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Ramanathan Chettiar Vs. Audinatha Ayyangar and ors. - Court Judgment

LegalCrystal Citation
SubjectProperty
CourtChennai
Decided On
Reported inAIR1931Mad642
AppellantRamanathan Chettiar
RespondentAudinatha Ayyangar and ors.
Cases ReferredAnant Ram v. Raja Sheoraj Singh
Excerpt:
.....for which he had pledged the estate: kashi krishna narain [1901] 23 all 227 it was pointed out by lord hobhouse that this clause is clearly intended to meet special cases; there are questions, as for example, those relating to religious rites and ceremonies, to caste and family rights, or such matters as the reduction of the capital of companies as well as questions of wide public importance in which the subject-matter in dispute cannot be reduced into actual terms of money, 6. it is admitted that the point in dispute is not of any public importance. it is not likely that many persons will lend money to mortgagors in circumstances like those present in this case and i do not think occasions will arise very frequently for applying the decision in tins case as a precedent.madhavan nair, j.1. this is an application for leave to appeal to the privy council against the decree of this court in a.s. no. 176 of 1 927 dated 2nd august 1929. the amount of the subject matter involved in the suit is now by the accumulation of interest more than rs. 10,000, but was below that sum at the time of the institution of the suit.. leave is therefore claimed under section 109 (c), civil p.c., on the ground that the case is a ' fit one ' for leave to appeal to the privy council.2. the facts of the case appear fully from the judgments of this court. however a brief statement of them may be made here for the purposes of this petition. the first counter-petitioner was the holder of a third mortgage over some properties belonging to defendant 1. the heirs of the first.....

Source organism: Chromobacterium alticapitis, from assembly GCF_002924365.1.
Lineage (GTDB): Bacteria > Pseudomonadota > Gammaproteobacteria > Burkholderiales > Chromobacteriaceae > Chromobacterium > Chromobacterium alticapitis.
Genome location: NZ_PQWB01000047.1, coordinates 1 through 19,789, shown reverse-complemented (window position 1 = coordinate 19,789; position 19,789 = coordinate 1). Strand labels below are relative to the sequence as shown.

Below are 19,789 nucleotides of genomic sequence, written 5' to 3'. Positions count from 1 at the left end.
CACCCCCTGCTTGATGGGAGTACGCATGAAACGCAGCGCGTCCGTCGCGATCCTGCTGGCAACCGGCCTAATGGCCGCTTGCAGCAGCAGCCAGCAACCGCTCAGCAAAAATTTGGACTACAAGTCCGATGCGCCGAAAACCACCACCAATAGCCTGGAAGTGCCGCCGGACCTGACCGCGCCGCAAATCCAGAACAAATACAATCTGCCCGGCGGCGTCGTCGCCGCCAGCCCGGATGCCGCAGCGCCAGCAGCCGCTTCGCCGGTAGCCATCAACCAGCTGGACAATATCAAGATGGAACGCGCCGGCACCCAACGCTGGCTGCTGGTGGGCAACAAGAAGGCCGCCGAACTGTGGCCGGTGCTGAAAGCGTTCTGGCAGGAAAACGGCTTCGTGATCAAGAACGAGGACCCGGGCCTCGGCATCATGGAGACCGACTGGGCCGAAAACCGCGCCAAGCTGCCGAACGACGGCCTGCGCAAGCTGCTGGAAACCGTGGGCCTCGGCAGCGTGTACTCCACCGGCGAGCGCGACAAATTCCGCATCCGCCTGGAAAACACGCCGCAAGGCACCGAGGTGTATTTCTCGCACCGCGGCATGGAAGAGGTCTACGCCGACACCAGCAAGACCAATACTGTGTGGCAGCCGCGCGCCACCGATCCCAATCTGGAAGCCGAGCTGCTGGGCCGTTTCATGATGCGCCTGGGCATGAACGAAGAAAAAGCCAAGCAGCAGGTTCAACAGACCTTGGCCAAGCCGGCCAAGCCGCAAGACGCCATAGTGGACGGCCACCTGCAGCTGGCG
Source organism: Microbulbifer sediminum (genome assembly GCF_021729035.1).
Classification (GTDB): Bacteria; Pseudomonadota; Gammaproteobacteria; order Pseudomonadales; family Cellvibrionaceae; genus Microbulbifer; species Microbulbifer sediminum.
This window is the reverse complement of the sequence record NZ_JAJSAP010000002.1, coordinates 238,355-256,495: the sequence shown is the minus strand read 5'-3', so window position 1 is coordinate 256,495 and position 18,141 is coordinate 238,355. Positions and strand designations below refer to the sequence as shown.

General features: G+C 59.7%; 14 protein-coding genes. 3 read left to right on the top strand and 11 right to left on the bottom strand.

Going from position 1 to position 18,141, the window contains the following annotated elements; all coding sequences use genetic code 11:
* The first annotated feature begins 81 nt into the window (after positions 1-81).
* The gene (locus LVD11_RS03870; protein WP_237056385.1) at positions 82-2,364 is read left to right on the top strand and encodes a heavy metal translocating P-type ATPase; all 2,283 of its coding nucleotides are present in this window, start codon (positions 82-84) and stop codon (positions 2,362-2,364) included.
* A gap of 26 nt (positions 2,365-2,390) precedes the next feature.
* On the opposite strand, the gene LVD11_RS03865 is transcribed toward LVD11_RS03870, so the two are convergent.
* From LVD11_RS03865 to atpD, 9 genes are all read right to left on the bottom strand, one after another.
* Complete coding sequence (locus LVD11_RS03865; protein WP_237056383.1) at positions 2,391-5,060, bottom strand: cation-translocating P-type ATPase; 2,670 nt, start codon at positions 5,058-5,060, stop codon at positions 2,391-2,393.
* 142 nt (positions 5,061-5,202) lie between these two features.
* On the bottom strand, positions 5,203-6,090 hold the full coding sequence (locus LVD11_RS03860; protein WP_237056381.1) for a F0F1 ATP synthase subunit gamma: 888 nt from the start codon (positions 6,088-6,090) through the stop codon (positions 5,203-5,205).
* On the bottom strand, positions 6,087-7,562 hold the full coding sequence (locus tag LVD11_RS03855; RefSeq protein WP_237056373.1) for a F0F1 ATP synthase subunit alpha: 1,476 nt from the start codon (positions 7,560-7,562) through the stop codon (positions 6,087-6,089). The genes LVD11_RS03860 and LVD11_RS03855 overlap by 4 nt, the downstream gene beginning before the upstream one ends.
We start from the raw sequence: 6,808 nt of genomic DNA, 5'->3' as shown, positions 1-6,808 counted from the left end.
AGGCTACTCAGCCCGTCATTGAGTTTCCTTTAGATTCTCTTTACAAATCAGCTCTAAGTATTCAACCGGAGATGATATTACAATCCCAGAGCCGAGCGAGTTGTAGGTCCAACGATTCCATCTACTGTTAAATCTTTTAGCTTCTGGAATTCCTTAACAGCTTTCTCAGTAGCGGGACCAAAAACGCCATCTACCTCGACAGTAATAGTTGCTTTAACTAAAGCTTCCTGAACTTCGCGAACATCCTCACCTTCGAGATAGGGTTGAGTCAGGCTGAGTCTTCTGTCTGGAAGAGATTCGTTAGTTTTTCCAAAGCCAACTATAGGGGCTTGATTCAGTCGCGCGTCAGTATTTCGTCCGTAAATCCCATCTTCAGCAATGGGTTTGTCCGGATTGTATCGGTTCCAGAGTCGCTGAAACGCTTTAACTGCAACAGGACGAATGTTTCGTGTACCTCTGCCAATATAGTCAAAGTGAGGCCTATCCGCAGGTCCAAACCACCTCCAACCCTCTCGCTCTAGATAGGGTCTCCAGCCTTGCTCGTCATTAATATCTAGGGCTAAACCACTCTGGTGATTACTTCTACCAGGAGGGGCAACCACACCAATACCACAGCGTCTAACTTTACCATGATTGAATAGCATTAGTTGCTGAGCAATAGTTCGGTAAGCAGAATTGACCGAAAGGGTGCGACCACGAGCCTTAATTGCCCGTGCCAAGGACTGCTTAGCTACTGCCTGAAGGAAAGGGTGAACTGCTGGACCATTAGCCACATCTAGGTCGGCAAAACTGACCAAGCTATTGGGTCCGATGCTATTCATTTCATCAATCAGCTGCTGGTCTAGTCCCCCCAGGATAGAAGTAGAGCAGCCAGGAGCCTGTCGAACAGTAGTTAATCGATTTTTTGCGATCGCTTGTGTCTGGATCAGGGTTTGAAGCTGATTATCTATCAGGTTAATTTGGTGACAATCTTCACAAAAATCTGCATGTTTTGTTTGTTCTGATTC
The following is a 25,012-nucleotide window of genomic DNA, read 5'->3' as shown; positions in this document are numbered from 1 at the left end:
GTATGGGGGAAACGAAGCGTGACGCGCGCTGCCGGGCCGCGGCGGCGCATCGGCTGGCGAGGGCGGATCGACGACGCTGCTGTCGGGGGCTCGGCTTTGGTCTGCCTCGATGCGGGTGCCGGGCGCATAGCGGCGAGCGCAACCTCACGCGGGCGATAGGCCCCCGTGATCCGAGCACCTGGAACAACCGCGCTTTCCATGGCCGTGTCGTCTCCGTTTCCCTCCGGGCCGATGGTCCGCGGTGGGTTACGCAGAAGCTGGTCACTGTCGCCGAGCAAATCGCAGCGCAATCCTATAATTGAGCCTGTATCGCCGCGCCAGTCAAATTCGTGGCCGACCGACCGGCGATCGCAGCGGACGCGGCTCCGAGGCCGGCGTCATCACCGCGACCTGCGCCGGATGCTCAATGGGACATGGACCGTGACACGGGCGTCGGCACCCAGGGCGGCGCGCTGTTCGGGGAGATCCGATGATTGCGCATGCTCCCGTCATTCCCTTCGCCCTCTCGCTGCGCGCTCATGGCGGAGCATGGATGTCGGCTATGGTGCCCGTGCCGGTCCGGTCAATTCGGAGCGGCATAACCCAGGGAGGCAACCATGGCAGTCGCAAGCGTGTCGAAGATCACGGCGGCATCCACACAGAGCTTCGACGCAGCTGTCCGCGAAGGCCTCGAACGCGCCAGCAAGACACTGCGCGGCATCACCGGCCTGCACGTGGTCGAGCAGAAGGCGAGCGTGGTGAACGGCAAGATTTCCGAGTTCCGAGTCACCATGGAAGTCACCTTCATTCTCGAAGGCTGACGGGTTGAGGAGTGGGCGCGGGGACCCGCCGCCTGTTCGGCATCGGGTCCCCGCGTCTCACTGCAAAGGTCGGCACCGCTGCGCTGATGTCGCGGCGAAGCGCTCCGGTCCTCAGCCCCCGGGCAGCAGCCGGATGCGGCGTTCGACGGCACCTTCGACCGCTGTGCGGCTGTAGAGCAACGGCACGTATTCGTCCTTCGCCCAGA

Judgment:

Madhavan Nair, J.